How ought we to respond to these times? If saints were warned of the coming of such times, what about those who are living in them? Should we, as some, view this merely as the fulfillment of Bible prophecy? Is that a proper response? Does not that attitude promote indifference and indolence? Should our response not be characterized by something greater than that? The Word of the Lord is clear on this matter.

TURN AWAY. Wherever we encounter lifeless religion, we are to turn away from it. After identifying a period of time when men would have "a form of godliness, but deny the power thereof," the Spirit admonishes us, "from such turn away," KJV "from such people turn away!" NKJV "avoid such men as these," NASB and "Have nothing to do with them." NIV We are not to allow such people to influence us, remembering that "Evil company corrupts good habits" NKJV (1 Cor 15:33). The spiritual environment we choose will have an effect upon us.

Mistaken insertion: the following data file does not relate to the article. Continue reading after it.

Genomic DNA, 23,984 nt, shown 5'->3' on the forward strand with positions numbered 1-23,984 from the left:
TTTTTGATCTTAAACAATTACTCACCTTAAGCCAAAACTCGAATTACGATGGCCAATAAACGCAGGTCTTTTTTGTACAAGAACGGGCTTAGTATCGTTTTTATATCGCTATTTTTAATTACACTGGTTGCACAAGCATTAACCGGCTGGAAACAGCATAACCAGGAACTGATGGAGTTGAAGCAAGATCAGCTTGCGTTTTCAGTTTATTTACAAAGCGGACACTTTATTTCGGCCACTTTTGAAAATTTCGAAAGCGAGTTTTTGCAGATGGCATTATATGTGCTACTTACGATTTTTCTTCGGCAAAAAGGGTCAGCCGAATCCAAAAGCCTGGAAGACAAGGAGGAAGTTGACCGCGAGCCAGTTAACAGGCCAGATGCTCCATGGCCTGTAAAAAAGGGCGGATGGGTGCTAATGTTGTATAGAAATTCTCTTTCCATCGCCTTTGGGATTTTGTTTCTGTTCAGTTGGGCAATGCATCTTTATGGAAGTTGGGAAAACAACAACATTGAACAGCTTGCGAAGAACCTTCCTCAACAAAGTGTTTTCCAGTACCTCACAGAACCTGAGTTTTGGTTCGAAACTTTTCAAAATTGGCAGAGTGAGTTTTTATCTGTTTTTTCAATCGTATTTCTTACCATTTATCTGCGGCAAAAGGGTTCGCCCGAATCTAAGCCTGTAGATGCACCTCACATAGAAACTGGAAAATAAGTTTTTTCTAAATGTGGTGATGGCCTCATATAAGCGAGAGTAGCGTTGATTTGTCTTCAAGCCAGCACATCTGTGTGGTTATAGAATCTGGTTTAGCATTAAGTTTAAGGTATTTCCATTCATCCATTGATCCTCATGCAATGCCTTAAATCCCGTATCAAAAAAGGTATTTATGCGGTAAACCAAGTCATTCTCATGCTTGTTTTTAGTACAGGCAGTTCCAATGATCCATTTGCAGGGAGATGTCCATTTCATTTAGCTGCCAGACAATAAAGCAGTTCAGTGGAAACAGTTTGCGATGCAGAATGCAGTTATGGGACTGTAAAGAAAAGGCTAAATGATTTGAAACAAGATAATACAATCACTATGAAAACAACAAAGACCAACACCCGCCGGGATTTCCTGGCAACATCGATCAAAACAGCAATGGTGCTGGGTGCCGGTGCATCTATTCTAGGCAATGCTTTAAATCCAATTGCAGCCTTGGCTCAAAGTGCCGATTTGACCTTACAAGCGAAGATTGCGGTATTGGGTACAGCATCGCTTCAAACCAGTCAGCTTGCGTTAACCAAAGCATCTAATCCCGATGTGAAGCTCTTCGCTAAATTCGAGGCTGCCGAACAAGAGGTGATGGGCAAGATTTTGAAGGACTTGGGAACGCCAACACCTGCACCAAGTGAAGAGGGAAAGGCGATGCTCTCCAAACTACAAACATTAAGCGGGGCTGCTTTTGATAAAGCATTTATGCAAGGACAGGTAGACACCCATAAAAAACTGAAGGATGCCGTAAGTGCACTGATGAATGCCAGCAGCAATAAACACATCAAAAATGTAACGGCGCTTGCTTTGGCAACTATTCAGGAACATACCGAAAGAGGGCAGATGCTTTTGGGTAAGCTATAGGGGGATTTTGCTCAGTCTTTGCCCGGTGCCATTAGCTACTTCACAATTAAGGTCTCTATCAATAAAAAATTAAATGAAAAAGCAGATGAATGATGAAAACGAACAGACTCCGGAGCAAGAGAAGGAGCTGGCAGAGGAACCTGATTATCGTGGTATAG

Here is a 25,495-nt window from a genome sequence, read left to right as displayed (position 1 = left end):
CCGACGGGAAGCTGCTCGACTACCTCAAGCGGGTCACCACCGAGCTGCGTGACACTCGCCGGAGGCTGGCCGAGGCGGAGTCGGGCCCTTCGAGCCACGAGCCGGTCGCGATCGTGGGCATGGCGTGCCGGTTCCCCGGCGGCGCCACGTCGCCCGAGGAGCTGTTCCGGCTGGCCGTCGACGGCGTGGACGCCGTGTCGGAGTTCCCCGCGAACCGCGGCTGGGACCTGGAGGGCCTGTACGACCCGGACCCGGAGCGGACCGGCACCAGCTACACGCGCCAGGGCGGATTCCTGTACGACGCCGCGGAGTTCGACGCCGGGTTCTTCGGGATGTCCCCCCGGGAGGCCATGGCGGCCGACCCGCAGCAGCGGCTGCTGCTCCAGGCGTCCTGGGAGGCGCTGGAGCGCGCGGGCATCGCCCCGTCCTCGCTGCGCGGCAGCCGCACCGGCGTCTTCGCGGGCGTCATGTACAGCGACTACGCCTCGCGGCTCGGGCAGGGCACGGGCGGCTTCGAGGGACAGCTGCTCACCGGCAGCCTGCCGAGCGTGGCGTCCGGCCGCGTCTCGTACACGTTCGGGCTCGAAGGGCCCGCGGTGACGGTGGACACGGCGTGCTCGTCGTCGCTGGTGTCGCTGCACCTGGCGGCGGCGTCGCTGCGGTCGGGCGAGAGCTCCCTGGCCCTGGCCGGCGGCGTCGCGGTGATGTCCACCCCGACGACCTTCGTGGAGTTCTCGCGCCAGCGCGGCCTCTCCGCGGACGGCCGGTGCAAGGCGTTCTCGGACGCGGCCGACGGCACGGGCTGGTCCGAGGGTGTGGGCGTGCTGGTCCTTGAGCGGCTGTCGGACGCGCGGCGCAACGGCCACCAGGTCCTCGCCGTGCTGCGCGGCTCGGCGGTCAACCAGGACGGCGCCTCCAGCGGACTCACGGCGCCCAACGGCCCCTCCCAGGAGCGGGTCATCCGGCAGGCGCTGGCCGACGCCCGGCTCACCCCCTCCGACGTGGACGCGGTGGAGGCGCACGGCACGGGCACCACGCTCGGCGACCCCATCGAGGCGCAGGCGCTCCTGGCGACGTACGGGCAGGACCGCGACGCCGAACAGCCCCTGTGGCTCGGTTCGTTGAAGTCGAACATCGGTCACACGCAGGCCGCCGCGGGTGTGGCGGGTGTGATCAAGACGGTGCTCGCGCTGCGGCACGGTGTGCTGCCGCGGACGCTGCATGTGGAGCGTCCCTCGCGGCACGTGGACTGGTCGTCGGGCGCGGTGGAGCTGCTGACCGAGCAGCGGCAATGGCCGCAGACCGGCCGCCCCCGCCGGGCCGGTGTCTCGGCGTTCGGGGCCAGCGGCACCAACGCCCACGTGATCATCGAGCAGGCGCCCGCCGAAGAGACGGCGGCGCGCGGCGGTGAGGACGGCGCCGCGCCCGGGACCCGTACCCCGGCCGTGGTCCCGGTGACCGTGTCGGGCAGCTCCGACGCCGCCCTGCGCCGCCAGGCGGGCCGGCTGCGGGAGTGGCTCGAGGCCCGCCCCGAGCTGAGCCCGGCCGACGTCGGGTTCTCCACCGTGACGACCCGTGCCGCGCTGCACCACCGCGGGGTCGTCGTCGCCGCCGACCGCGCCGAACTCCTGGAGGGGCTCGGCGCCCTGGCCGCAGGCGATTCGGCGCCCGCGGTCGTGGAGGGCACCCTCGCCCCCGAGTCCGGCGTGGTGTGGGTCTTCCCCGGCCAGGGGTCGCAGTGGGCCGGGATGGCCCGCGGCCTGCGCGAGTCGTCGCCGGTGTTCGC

PUT THE BRETHREN IN REMEMBRANCE OF THIS. After telling Timothy of the latter times, when some would depart from the faith, Paul spoke candidly with him about the appropriate response. "If thou put the brethren in remembrance of these things, thou shalt be a good minister of Jesus Christ, nourished up in the words of faith and of good doctrine, whereunto thou hast attained. But refuse profane and old wives' fables, and exercise thyself rather unto godliness" (1 Tim4 :6-7). It is our business to alert the saints of the devil's activity in corrupting religion. He has not confined himself to the promotion of baser sins.